Turkish economic growth slowed to 5.2 percent year-on-year in the second quarter, data showed on Monday, in what officials described as an "economic rebalancing" before an expected second-half slowdown as Turkey grapples with a currency crisis.
President Tayyip Erdogan has overseen strong growth during his 15 years in power but the economy is now facing challenges after a sharp decline in the lira, triggered partly by concerns about his influence over monetary policy.
Second quarter gross domestic product (GDP) expanded a seasonally and calendar adjusted 0.9 percent from the previous quarter, data from the Turkish Statistical Institute showed. Last year the economy grew 7.4 percent.
Growth was driven by domestic demand despite a moderate slowdown in consumption and investments in the second quarter but the slowdown will become more visible from the third quarter, said Finance Minister Berat Albayrak.
"The Turkish economy is widely expected to lose even more momentum in the coming quarters as a result of significant lira depreciation," he said, adding that attention was focused on the central bank's rate-setting meeting on Thursday.
Investors expect the central bank to raise interest rates, but the size of the hike will be crucial, Matys added. The bank left rates on hold at its last meeting in July, defying expectations of a hike.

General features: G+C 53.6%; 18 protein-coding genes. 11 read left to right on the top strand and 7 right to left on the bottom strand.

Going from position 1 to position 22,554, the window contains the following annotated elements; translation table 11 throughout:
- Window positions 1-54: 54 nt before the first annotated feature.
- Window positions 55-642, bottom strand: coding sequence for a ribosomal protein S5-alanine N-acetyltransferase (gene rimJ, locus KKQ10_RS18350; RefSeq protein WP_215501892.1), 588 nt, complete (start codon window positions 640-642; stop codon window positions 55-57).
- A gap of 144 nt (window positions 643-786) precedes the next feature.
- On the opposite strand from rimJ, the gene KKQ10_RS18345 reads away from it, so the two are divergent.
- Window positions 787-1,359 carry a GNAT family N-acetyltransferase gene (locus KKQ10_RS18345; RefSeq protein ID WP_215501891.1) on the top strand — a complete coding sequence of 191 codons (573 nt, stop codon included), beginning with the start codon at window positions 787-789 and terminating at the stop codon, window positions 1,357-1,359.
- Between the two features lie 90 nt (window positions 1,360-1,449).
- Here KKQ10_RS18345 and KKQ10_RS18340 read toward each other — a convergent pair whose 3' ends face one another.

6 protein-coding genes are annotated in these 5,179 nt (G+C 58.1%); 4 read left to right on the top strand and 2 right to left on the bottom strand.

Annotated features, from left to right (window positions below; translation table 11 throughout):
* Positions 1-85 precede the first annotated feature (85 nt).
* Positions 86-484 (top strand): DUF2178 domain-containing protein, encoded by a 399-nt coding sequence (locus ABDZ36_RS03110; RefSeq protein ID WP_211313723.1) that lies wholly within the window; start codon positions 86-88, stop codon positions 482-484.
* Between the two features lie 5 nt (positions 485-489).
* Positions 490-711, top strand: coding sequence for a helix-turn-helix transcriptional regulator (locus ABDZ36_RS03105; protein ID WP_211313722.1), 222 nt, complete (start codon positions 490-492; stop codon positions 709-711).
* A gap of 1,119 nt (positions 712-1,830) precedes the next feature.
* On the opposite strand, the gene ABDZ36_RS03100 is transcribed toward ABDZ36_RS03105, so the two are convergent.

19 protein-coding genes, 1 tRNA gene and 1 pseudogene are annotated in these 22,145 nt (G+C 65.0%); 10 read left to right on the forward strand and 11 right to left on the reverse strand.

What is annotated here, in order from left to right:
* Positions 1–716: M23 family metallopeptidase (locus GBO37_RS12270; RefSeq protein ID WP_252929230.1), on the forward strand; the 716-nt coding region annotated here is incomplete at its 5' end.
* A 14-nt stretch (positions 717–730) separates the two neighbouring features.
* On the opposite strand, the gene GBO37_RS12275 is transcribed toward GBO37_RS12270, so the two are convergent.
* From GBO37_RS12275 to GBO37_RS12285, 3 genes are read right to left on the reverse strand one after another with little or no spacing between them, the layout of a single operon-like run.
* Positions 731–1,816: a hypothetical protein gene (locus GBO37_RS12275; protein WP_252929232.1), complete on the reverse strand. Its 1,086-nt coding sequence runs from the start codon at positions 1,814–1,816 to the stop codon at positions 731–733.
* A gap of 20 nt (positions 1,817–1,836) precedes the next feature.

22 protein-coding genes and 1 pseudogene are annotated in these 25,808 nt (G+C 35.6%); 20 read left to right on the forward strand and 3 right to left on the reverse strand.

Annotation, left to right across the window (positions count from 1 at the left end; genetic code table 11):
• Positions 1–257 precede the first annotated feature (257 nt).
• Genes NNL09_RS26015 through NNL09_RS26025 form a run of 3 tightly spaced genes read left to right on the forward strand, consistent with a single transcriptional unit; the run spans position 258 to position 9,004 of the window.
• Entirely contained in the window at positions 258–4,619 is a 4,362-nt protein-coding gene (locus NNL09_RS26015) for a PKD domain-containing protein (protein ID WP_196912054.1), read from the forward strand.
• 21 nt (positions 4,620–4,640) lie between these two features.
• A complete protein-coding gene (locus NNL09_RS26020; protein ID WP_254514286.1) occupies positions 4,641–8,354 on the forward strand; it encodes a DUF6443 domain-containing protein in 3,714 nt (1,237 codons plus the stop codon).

Data last week showed inflation surged to 17.9 percent year-on-year in August, its highest level since late 2003, prompting the central bank to signal it would take action against "significant risks" to price stability.
A central bank survey on Monday showed 2018 GDP growth was expected to be 3.4 percent, down from a previous forecast of 3.9 percent. It also showed end-2018 inflation was seen at 19.61 percent, up from a previous 16.45 percent.
The government has been working on stimulus measures to stave off the expected slowdown in the coming quarters. Erdogan, a self-described "enemy of interest rates", has pushed banks to lend more to boost private spending.
His demands for lower interest rates have fuelled concerns that the central bank lacks independence. The lira has tumbled 41 percent against the dollar this year in a slide exacerbated by a bitter diplomatic row with the United States.
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